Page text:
Revised Labour Code adopted

Download article in original language : RO0507102FRO.DOC

A government Emergency Ordinance, published in July 2005, has brought into force a revised Labour Code in Romania. The Code has been amended, partly to bring national legislation into line with EU law, in areas such as fixed-term contracts, dismissals and redundancies, working time and training. The amendments follow lengthy negotiations with representative trade union and employers’ organisations.

In January 2005, the Ministry of Labour, Social Solidarity and Family (Ministerul Muncii, Solidarităţii Sociale şi Familiei, MMSSF) proposed amendments to Law no. 53/2003, the Labour Code (RO0401107F), in the hope of having them adopted by March (RO0502102F). Negotiations delayed the process and it was not until June that the government passed Emergency Ordinance no. 65, published in the Official Gazette no. 576 on 5 July 2005, thus bringing into force a revised Labour Code.

The approved text is the result of lengthy negotiations with representative trade union and employers’ organisations and includes considerably fewer amendments than those proposed in January 2005 by the Ministry of Labour, Social Solidarity and Family. Around 80 amendments were proposed in the course of negotiations.

The arguments behind the new regulations include: establishment of more flexible work relationships; ensuring protection of employees; and creating the conditions to harmonise the Labour Code's provisions with the EU 'acquis communautaire' in terms of working time, collective redundancies and keeping workers informed, in line with the engagements assumed by Romania under chapter 13 on 'employment and social policies' of its EU accession negotiations.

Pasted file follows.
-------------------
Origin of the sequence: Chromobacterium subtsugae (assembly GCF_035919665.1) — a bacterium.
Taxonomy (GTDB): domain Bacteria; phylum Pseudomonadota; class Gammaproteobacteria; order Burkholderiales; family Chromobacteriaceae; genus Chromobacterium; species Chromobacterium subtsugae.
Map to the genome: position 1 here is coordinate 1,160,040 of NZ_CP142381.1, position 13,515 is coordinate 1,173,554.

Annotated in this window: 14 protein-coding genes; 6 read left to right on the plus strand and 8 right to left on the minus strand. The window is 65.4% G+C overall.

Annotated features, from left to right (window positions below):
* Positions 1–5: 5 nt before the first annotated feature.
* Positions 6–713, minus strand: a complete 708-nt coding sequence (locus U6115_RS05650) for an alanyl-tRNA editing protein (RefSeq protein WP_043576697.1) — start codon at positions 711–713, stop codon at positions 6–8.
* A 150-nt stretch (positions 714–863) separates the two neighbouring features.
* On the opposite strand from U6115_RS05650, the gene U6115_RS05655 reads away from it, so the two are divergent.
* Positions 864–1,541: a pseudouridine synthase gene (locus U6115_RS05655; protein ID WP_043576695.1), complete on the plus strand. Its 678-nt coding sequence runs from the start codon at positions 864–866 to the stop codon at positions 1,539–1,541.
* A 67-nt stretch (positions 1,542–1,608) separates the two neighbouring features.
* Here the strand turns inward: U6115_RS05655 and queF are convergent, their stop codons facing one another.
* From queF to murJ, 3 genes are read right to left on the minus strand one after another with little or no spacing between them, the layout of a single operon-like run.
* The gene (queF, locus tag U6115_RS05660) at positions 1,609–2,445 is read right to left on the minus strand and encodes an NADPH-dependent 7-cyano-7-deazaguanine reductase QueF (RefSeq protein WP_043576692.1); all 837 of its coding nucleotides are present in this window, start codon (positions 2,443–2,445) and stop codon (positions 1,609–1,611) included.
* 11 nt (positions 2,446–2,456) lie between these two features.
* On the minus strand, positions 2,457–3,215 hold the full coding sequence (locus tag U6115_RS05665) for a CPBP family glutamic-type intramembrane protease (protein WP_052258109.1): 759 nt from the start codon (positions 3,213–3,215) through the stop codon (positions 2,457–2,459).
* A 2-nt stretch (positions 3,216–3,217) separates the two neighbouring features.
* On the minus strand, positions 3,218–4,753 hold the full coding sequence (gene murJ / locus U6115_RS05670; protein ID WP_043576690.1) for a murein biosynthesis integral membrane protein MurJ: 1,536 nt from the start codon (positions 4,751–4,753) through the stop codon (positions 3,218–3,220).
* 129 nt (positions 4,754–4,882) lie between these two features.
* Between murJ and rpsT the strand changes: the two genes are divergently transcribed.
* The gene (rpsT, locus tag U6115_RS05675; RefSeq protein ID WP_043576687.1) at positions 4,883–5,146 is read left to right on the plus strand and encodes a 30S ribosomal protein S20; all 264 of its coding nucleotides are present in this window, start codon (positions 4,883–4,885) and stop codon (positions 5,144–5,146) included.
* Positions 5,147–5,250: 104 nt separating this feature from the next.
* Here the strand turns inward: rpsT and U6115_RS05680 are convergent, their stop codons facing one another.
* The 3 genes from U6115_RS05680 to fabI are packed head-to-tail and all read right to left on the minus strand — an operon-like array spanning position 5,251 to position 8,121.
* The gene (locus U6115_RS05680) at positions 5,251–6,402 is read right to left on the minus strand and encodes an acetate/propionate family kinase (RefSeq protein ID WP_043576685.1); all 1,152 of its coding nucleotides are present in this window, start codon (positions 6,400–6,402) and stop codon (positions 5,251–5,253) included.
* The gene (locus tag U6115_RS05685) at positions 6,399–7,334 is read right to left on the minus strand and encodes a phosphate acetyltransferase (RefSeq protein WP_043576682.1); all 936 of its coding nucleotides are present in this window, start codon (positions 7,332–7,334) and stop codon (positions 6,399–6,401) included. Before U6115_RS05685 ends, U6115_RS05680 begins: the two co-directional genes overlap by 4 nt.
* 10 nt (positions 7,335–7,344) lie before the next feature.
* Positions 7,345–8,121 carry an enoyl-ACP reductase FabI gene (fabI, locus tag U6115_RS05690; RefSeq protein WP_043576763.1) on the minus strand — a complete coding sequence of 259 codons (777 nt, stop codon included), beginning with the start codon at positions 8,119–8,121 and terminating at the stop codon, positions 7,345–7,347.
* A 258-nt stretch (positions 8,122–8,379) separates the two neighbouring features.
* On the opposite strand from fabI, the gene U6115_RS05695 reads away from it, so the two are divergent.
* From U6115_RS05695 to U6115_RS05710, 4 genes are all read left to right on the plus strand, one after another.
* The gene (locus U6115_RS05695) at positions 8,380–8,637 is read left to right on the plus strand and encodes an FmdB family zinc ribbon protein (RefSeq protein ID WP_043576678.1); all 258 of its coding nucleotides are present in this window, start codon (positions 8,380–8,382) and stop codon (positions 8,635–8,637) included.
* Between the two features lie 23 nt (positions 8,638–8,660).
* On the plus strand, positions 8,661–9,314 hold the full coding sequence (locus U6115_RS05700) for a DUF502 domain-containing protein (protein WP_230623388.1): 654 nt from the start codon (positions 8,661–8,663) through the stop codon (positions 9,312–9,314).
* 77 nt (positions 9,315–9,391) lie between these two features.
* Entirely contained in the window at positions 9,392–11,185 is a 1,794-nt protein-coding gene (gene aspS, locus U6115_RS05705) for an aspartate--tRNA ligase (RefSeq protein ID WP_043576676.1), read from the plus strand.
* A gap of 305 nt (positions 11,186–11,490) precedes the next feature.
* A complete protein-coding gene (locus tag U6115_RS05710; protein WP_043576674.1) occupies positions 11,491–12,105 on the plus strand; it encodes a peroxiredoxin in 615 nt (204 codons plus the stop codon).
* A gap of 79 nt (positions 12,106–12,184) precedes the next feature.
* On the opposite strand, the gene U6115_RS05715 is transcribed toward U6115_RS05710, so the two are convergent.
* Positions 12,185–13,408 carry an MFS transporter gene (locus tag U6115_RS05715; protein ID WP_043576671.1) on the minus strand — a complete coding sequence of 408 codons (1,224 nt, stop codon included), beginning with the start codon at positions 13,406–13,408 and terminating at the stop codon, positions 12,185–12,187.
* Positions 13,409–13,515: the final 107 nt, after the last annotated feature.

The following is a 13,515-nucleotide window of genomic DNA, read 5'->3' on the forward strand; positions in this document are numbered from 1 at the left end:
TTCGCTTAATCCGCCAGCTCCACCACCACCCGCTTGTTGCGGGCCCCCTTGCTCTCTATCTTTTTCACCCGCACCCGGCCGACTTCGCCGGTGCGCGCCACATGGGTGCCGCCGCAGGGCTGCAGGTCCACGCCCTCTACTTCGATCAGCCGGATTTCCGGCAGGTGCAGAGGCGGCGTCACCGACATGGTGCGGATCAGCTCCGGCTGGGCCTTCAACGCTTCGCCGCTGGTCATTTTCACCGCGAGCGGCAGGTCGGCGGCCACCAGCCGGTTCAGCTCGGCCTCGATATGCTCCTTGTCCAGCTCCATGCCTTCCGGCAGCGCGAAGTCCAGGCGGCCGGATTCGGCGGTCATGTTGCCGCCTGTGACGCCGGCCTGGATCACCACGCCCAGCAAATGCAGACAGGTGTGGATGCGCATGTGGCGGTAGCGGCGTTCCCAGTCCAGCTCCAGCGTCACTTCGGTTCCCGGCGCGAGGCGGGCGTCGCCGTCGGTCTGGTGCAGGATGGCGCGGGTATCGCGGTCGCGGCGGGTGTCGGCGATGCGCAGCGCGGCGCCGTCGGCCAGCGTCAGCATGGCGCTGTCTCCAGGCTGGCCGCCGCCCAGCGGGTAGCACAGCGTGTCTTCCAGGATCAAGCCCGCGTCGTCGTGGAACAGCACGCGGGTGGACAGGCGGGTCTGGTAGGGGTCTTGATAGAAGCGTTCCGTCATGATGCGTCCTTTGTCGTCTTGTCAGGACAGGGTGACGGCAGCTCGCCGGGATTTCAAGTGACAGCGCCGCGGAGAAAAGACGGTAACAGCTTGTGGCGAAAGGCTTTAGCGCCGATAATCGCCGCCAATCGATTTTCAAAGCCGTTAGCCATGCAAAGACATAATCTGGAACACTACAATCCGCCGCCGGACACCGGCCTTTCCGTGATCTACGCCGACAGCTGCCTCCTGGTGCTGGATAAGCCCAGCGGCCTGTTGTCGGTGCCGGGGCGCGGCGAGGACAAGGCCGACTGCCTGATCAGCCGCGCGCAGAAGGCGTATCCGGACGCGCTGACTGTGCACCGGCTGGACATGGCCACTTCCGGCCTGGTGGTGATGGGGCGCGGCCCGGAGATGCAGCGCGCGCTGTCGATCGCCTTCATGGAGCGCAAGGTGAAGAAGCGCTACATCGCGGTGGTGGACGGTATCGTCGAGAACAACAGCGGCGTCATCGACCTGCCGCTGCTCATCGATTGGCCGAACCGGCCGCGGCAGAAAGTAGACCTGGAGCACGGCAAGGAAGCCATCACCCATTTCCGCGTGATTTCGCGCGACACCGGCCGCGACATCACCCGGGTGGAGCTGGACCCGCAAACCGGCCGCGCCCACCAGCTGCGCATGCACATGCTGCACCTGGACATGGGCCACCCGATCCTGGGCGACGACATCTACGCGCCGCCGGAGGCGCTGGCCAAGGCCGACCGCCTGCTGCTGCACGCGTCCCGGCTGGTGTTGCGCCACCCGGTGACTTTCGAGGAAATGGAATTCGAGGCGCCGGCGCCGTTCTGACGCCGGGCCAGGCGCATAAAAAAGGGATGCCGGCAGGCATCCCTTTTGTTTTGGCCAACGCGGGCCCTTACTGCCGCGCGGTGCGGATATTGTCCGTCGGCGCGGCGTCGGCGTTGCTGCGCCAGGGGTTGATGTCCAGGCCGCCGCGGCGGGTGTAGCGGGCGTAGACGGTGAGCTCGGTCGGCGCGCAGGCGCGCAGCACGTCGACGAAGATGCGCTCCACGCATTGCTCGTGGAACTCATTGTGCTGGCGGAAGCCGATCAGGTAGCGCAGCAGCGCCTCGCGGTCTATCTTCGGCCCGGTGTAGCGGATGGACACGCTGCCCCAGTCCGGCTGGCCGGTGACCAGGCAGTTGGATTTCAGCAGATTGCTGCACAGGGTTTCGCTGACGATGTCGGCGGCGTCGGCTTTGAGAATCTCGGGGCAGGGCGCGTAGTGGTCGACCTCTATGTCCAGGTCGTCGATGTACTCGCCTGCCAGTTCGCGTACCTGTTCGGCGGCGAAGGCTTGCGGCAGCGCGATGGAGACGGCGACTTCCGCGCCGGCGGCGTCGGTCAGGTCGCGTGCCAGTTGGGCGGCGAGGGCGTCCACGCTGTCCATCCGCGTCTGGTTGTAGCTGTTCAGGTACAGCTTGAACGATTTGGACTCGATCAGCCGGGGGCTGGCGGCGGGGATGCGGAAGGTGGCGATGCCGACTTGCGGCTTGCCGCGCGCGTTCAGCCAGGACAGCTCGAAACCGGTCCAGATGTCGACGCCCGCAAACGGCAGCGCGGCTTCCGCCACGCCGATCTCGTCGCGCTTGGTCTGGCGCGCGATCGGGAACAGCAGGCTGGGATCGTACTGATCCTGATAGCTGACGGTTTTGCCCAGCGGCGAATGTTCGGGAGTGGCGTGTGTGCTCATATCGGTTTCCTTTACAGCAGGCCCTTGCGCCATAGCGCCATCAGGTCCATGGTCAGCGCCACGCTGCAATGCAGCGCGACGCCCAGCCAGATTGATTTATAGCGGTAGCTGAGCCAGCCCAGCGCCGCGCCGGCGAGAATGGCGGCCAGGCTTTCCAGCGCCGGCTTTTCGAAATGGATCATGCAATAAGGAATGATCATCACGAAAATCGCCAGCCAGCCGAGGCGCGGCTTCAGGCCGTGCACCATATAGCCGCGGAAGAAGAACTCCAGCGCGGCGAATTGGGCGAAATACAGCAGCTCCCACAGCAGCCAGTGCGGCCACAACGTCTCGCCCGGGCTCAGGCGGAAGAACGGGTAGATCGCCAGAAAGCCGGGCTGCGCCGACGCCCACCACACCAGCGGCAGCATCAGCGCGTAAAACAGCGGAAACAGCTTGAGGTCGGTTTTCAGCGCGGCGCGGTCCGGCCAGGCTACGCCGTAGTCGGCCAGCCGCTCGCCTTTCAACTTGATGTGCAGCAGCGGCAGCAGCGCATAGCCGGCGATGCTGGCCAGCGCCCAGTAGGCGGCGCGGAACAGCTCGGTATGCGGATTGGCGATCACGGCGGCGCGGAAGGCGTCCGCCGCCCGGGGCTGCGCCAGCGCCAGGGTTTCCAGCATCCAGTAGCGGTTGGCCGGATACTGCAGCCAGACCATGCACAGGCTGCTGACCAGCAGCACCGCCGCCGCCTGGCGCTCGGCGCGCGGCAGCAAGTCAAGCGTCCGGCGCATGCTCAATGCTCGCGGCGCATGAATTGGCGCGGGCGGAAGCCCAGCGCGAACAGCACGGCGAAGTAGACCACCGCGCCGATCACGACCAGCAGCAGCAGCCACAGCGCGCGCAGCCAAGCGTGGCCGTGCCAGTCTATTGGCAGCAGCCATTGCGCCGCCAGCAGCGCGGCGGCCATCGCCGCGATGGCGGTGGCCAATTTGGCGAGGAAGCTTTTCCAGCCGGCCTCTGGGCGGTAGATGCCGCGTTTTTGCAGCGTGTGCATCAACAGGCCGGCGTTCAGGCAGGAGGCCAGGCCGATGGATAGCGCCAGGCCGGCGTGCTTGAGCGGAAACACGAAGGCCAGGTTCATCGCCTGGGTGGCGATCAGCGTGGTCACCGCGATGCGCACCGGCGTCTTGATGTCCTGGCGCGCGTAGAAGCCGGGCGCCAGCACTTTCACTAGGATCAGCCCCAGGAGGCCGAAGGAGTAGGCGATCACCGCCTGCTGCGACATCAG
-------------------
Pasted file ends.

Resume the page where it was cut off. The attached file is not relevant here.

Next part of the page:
Content of revised Labour Code

The main amendments and additions to the Labour Code refer to:

  • relaxation of restrictions on concluding individual fixed-term employment contracts;
  • simplifying record-keeping procedures relating to employees;
  • making regulations on individual dismissal and collective redundancies more flexible;
  • setting less rigid rules for working hours and overtime;
  • regulating cooperation between employers and trade unions over work quotas (by observing the regulations in force and with the approval of trade unions or employee representatives, including the possibility of resorting to arbitration in the case of disagreements);
  • introduction of new regulations on paid annual leave. Holiday pay will not be lower than the basic wage and will be calculated based on the average daily pay entitlements over the last three months, including permanent indemnities and bonuses recorded in the individual employment contract. In the old Labour Code, the average daily holiday pay was calculated on the basis of income received, not entitlements (for various reasons, income could be higher or lower than the entitlements);
  • improving provisions on vocational training for employees; and
  • revision of the legal system of contraventions and penalties related to work relationships.

These amendments seek to bring Romanian law in line with the norms of the International Labour Organisation (ILO) and the requirements of five EU Directives (91/533/EC, 93/104/EC, 94/33/EC and 98/59/EC and 2003/88). The changes also resulted from the country reports for Romania drawn up by the European Commission in 2003 and 2004. Finally, the new Code also takes into account the obligations assumed in agreements between the government, theInternational Monetary Fund (IMF), and the World Bank (WB).

Major changes

To summarise, the Emergency Ordinance has: abrogated entirely eight articles and four sections of the previous law; introduced two new articles, seven sections and eight letters; and amended 13 articles, 29 sections, 16 letters and one title.